I must respectfully disagree with Rabbi Herring on this point. Not all rabbis have a talent for pastoral counseling, and those who do not, are well advised to refer people elsewhere. However, pastoral counseling is an incredibly strong tool for a rabbi to use in making a significant impact in both an individual and a communities life. I experienced this first hand when I was the Director of the MetroWest Jewish Health and Healing Center in West Orange NJ. The program was a join program between the JCC, JFS, and local chaplaincy group. In my role, I was available for pastoral counseling for the community at large. After introducing myself to the area rabbis, and leading a few workshops with the social workers at JFS so that they could understand my role and how it differed from theirs, I expected referrals to start coming in, which they did. Social workers are not trained to handle spiritual matters. In fact they are advised to steer clear of them. Even after conducting in service trainings with them, most of the JFS social workers were uncomfortable adding a spiritual assessment to their intake or addressing spiritual issues in their session. Several started referring clients to me for counseling. Together we were able to serve many individuals and help them work though mental and spiritual issues. In addition, rabbis, who did not feel comfortable counseling also, referred their congregants to me. My partnership with the area rabbis also worked well. I could serve their congregants needs, but not steal them away since I did not lead my own congregation.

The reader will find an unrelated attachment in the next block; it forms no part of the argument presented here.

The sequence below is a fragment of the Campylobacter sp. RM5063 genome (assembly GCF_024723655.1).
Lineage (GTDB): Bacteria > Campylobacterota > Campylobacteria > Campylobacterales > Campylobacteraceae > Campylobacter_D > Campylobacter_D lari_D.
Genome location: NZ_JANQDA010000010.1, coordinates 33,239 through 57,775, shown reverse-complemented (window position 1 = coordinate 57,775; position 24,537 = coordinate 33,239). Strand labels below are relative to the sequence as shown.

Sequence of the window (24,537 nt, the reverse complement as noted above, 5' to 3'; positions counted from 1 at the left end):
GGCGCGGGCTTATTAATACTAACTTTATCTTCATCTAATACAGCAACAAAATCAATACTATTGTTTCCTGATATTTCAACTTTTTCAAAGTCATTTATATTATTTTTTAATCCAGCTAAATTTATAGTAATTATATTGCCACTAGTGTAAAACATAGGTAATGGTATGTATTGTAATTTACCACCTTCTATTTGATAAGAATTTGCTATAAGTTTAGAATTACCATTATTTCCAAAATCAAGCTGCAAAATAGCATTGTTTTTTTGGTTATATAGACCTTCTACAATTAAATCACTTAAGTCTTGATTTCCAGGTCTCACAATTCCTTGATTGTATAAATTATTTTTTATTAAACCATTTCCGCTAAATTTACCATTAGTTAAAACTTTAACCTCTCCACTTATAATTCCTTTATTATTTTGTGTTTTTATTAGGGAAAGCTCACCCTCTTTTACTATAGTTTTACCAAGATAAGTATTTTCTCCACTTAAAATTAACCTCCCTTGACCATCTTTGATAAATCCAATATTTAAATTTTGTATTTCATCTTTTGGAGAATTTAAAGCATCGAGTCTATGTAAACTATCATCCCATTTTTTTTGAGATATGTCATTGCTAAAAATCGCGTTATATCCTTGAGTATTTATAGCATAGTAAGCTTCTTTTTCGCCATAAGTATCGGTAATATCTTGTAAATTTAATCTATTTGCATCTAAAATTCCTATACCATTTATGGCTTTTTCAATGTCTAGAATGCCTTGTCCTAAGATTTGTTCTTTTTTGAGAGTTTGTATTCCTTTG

But the greatest surprise came from the number of unaffiliated people who called me for counseling. A good 80%-90% of the people I saw for counseling were unaffiliated Jews. These were people who needed to a rabbi about an issue which brings up spiritual questions like bereavement or illness and had nowhere else to turn. Because I was based in a JCC, and not a synagogue I was easily accessible. Once I met with someone a whole host of questions and needs would be presented. I was able to skillfully introduce people to Jewish prayers, texts, stories, and meditations which could help them. Clients were amazed that Judaism had so much to offer. And in many cases, after meeting with me they expressed a desire to learn more and be connected to the community. I was then able to match them up with synagogue communities, or other leaning opportunities.